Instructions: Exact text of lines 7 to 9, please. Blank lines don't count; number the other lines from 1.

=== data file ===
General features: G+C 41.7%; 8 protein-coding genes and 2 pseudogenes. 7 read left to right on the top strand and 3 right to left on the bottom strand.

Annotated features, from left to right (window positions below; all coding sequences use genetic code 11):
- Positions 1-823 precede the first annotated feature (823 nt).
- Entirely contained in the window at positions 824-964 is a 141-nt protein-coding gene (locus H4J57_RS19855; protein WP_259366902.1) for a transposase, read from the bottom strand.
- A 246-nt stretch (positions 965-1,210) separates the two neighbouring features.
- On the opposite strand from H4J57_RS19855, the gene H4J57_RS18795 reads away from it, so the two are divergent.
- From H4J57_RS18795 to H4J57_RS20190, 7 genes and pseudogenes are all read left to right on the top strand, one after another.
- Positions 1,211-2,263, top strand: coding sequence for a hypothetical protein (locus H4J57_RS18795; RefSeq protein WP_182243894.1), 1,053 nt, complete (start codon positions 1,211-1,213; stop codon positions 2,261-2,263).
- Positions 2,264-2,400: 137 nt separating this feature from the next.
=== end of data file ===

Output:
- From H4J57_RS18795 to H4J57_RS20190, 7 genes and pseudogenes are all read left to right on the top strand, one after another.
- Positions 1,211-2,263, top strand: coding sequence for a hypothetical protein (locus H4J57_RS18795; RefSeq protein WP_182243894.1), 1,053 nt, complete (start codon positions 1,211-1,213; stop codon positions 2,261-2,263).
- Positions 2,264-2,400: 137 nt separating this feature from the next.